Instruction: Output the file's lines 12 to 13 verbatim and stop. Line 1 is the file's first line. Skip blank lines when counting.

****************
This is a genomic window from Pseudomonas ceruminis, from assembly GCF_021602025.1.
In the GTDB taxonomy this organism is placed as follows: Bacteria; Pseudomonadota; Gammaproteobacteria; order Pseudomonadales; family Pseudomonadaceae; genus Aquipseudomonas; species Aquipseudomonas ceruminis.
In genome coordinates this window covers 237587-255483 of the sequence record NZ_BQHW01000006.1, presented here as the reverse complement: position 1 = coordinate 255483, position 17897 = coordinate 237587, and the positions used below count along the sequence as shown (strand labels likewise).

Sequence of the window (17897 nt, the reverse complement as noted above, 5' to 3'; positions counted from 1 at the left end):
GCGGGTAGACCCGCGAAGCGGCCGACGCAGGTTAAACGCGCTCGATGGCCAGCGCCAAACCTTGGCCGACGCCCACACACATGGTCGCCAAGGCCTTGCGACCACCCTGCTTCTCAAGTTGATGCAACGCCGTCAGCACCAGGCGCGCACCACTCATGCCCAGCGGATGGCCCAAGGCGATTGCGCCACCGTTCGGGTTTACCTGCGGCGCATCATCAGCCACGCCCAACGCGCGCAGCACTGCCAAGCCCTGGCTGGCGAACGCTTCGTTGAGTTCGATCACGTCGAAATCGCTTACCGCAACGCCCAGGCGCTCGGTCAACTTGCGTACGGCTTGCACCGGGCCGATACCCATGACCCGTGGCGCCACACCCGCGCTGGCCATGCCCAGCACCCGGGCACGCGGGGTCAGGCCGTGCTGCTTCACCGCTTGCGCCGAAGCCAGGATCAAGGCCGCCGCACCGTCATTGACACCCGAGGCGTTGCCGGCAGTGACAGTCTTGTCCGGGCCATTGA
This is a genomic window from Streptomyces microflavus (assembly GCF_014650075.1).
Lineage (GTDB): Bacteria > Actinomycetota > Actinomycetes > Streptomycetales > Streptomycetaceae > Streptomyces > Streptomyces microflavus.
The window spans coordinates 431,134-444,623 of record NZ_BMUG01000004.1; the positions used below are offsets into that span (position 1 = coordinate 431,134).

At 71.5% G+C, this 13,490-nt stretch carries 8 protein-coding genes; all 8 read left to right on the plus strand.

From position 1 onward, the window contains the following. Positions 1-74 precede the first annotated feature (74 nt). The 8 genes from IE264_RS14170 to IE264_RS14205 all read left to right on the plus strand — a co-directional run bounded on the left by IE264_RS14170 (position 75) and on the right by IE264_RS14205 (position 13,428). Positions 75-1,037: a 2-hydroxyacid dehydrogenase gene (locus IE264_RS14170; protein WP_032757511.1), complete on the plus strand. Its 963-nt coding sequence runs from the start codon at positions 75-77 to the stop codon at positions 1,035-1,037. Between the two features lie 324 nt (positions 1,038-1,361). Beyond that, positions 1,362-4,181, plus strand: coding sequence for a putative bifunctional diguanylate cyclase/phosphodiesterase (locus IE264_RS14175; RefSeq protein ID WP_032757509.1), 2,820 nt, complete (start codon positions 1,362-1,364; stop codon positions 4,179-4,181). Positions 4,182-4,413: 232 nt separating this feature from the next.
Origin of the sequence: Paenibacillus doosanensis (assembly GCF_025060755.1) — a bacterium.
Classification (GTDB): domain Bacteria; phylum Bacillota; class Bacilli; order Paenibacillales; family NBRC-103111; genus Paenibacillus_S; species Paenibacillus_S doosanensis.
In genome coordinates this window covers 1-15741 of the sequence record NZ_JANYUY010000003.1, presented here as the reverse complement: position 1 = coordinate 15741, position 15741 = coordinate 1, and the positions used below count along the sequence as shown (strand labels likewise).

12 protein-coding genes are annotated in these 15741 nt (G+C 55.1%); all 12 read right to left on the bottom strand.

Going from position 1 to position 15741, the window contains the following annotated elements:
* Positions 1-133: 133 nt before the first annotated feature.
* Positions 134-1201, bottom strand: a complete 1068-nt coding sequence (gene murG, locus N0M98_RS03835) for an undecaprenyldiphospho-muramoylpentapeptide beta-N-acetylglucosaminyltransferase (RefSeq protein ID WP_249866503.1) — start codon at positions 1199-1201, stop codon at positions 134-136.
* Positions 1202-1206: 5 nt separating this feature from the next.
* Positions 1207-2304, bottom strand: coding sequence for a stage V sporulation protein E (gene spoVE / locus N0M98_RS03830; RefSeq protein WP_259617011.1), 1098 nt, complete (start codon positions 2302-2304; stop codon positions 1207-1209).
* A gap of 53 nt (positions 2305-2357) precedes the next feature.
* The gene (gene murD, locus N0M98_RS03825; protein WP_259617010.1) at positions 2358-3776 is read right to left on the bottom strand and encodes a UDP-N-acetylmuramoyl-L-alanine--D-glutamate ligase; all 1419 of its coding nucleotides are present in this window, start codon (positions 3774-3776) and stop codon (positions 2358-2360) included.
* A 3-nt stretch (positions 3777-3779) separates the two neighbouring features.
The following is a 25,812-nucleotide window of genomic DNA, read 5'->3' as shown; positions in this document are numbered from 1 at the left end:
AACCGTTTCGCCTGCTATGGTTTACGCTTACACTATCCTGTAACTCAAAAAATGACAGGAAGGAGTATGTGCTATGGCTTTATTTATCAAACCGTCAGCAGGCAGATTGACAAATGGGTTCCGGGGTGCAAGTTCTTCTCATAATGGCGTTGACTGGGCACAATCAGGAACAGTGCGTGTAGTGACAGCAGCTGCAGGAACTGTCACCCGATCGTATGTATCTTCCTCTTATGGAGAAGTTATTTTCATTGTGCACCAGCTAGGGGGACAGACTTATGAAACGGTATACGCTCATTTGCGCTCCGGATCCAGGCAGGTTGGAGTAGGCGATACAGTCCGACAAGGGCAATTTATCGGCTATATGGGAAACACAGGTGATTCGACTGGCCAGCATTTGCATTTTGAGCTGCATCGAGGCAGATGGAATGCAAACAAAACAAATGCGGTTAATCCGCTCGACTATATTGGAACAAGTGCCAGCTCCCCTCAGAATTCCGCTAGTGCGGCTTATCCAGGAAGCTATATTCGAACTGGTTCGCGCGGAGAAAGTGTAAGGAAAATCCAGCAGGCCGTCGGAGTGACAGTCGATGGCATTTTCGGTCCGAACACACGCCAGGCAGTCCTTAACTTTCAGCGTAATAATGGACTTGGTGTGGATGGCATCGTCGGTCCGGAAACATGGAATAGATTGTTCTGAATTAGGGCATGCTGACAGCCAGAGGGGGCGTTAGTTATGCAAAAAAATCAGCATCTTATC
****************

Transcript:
Classification (GTDB): domain Bacteria; phylum Bacillota; class Bacilli; order Paenibacillales; family NBRC-103111; genus Paenibacillus_S; species Paenibacillus_S doosanensis.
In genome coordinates this window covers 1-15741 of the sequence record NZ_JANYUY010000003.1, presented here as the reverse complement: position 1 = coordinate 15741, position 15741 = coordinate 1, and the positions used below count along the sequence as shown (strand labels likewise).